“The incubator was a big draw,” said Gurvitz, Southeast Region Program Leader for
AKKA Technologies Group North America.

AKKA, headquartered in Paris, performs a range of engineering work for Airbus,
including upgrade services, research and development, maintenance paperwork
management, specifications work and project management. Though the Mobile office
has only a small contingent for now, Gurvitz said, the local team works closely with all
the European offices.

“We get work out of Hamburg (Germany) and Mobile,” he said, and that relationship
is two-way. Depending on workload, certain aspects of projects may be handled out
of the offices of either city.

Indeed, this is one of the advantages of industrial clusters. The ability to work with
partners can ease workload, solve problems more quickly and drive innovation.
David Trent, site director of the Airbus Engineering Center in Mobile, said having
partners with similar capabilities in close proximity can enhance the climate for major
projects.

“From time to time we resource specific work to companies like these for various
reasons, including stretched internal resources or needing a specific capability,” said
Trent, leader of a facility that employs more than 220 engineers in support of several
Airbus projects, including the company’s newest plane, the A350 XWB, and the A380,
the world’s largest commercial airliner.

While the A320 line was a powerful reason for these companies to come to the Gulf
Coast, the region’s ever-expanding aerospace industry made coming here an
attractive proposition.

“It is important to remember that Airbus is not the only customer in Mobile,” Trent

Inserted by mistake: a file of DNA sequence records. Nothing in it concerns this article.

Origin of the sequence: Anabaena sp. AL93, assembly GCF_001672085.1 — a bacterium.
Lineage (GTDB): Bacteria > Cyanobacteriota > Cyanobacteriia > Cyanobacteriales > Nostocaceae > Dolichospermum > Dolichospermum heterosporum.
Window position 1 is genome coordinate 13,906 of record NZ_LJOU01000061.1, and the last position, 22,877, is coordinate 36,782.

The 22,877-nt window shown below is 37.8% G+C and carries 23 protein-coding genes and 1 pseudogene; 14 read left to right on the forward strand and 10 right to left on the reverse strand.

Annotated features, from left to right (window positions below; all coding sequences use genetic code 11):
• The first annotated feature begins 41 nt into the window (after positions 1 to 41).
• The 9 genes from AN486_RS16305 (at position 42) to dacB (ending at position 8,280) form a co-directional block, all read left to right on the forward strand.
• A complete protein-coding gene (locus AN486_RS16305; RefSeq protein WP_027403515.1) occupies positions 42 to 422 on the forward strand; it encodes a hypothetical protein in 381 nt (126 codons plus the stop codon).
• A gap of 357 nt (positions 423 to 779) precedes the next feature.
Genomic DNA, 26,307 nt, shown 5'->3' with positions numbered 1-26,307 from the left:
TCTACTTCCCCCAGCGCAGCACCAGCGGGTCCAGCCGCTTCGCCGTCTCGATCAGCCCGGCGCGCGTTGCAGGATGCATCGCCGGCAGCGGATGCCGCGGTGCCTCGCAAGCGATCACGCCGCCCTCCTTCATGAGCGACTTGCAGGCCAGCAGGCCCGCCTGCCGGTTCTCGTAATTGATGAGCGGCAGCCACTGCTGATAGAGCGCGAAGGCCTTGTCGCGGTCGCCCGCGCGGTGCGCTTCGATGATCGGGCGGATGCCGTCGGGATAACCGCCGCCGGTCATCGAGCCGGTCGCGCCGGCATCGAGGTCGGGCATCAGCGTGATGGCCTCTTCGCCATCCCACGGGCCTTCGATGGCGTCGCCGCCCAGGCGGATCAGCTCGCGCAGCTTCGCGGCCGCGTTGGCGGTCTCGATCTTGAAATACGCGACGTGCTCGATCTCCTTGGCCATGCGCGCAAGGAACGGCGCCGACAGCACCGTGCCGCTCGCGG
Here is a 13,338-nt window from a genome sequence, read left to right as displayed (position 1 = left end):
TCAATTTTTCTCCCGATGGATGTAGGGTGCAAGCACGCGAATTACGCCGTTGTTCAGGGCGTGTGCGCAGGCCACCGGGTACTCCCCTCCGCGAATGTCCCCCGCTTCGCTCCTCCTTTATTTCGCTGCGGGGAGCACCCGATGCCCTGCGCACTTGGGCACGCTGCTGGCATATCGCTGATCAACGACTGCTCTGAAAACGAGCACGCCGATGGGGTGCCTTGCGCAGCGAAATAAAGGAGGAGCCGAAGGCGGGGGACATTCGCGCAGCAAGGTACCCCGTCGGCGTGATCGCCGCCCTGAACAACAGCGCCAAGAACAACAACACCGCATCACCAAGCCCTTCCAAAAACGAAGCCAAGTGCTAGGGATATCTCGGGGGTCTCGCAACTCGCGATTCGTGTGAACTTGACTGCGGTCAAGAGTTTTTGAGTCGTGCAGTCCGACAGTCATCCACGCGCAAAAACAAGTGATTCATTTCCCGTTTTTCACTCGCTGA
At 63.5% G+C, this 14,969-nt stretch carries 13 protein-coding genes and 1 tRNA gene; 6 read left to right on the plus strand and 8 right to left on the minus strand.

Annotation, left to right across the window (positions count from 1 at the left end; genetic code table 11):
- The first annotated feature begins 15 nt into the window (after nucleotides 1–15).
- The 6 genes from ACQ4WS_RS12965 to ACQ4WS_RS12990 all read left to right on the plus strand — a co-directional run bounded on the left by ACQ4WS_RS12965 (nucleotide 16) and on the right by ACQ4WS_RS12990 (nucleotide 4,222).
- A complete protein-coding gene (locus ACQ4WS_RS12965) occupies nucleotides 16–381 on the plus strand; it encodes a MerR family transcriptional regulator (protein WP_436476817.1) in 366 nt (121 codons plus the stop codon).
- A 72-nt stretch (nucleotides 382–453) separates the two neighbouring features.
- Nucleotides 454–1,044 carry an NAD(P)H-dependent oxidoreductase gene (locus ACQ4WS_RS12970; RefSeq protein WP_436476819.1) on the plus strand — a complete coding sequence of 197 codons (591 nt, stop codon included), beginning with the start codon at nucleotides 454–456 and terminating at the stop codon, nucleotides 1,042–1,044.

said. “Having a cluster of engineering consulting firms in the area does enhance
Mobile’s aerospace community, and as a result, we are all benefiting,” he said.

As one example, Gurvitz said AKKA is about to engage in a project with Continental
Motors at the Aeroplex. He said his company also does work for other major
aerospace companies, including Boeing and Northrop Grumman, both of which have
operations in the Gulf Coast.

In addition to aerospace, AKKA works in major industries including automotive,
railways, defense, pharmaceuticals, energy and telecom. The company’s subsidiary,
Mercedes Benz Technology, has offices in various states, including Tuscaloosa, Ala.,
supporting the automotive industry.

The Sonovision Group works in the fields of logistics and document engineering.
With headquartered in the Paris suburb of Bagneux, it has operations in France and
seven other countries. It works with clients in aerospace, transportation, defense and
energy. Sonovision provides project management support, technology risk
management, engineering and production of maintenance tools, technical document
engineering and language engineering, such as translations and presentations, and
multilingual project management.

Inter-Informatics is an engineering and design consultancy with headquarters in
Prague, Czech Republic. The company’s varied offerings include expertise in
aerospace, information technology and railway vehicles and machinery.

Its aerospace division works on aircraft interior design and engineering, with services
that include concept and detail design, development, customization and upgrades,
stress analysis, manufacturing and installation support. Other services include
airframe design and stress justification and documentation with both metallic and
composite structures; electrical subsystem integration and design, and avionics
installation; and tool and jig designs for aircraft manufacturing.

The company has worked with Airbus since 2000. Inter-Informatics has offices in
several countries, mainly in Europe. The Mobile Aeroplex office is one of two in the
United States; the other is in Miami.

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1 Location quotient indicates the concentration of an occupation employment
compared to the national average concentration. A quotient greater than 1 indicates
a share higher than the U.S. average. U.S. Bureau of Labor Statistics, May 2014.
2 BLS, May 2014.